#8

Ahhhhh I love that Creek Boyz track


#9

Not a direct reply to the topic but might be of interest.
I think this track is a radical evolution to what rap is and can be.
I think any french speaking person know them by now (check the number of plays + how fast it grows) but I’m not too sure how well the rest of the world is aware of them.
Of course I recomend checking the rest of their music to anyone who doesn’t know them yet.


#10

That was a beautiful song. But why do you believe that this track is a radical evolution to what rap is and can be?


#11

Because the instrumental is closer to the idea of ambient music than the idea of an hip-hop instrumental. I’m not sure they are the first to do it but the surely are the first to use this vibe at this level of fame. I used this song as an exemple but plenty of tracks in their discography can testify of their commitment to this style of production.
Also, the narrative they use regarding life in more poor areas (regarding drug dealing etc) is one of strain, inevitability of it and sometime shame or sorrow.
There’s not the slightest glorification of it, even just for the “style”, like it’s been the case in rap and hiphop for a long time.
I’m not saying one narrative is better than the other one, I’m just saying it’s a change, and when you combine both changes it makes for a radical new way of doing rap and existing in the “urban” (god i hate this term) narrative as a rapper.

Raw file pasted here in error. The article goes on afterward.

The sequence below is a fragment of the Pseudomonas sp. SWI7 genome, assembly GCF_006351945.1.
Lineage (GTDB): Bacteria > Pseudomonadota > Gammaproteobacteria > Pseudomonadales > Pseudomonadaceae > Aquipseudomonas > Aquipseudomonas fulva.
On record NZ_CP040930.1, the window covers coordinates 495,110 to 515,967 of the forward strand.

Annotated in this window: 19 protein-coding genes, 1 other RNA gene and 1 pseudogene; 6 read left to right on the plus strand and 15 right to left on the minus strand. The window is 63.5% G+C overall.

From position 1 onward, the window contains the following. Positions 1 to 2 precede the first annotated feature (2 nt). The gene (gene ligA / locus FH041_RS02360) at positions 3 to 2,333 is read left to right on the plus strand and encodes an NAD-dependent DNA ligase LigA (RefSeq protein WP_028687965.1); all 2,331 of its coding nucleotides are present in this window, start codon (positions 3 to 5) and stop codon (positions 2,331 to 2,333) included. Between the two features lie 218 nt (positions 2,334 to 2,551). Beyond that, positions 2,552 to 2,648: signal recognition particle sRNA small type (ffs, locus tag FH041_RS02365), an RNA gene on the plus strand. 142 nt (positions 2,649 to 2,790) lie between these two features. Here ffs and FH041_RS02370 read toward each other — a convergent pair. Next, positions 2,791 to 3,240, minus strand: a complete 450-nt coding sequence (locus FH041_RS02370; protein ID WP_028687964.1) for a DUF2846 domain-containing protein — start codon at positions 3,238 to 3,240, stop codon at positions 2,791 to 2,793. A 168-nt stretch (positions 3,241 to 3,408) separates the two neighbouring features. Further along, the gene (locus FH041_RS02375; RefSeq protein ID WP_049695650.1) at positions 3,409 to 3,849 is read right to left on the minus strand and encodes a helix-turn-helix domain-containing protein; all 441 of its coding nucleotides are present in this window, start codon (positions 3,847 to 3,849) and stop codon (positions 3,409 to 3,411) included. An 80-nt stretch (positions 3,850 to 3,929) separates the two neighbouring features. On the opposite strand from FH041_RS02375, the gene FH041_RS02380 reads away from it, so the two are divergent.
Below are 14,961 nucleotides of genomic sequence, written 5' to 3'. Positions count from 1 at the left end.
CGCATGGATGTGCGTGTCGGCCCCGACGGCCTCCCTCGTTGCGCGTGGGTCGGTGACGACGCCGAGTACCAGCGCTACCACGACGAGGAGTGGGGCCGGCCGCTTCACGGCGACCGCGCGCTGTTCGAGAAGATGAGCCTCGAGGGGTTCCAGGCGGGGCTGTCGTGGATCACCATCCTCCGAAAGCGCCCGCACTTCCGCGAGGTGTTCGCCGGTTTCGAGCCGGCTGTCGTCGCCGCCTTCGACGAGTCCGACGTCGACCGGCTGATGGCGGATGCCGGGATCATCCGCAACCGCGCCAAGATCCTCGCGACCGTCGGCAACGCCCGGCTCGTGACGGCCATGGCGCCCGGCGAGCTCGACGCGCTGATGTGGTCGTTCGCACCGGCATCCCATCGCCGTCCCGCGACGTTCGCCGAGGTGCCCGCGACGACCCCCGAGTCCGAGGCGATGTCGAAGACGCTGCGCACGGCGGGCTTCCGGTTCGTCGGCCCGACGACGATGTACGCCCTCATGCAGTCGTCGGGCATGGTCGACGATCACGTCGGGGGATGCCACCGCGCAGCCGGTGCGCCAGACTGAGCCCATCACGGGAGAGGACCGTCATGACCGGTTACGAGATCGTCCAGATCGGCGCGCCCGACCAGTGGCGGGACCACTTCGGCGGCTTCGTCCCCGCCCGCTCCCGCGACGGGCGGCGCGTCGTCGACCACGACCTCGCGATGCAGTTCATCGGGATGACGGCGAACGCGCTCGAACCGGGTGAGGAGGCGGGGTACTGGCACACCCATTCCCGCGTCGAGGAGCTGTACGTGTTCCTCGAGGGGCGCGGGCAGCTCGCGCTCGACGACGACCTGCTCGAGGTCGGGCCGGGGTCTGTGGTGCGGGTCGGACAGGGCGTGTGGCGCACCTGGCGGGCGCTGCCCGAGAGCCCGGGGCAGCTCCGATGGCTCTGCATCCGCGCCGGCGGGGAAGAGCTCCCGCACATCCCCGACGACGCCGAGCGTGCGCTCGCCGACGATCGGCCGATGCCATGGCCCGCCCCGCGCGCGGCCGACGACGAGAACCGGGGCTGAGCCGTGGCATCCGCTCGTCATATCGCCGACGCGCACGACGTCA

#12

I think that this is an interesting choice, which can also be looked at in terms of its form. I think this track is basically a kind of ballad - the first thing I thought of is Sting!

What I think is really interesting about the PNL track is that the ballad form is basically combined with trap tropes (hi hats, gliding 808s) that have been used to accentuate the track at certain stages. Nevertheless, it is very much an “acoustic” song, despite acoustic genres having minimal impact in mainstream music generally. This move towards “rock music” tropes, broadly speaking, is something that’s been bubbling for a while: Lil Uzi Vert and Trippie Red’s vocal styles come very close to Taking Back Sunday and other early 2000s emo pop bands, Rico Nasty references metal music and xxxtentacion was also heavily influenced by rock music.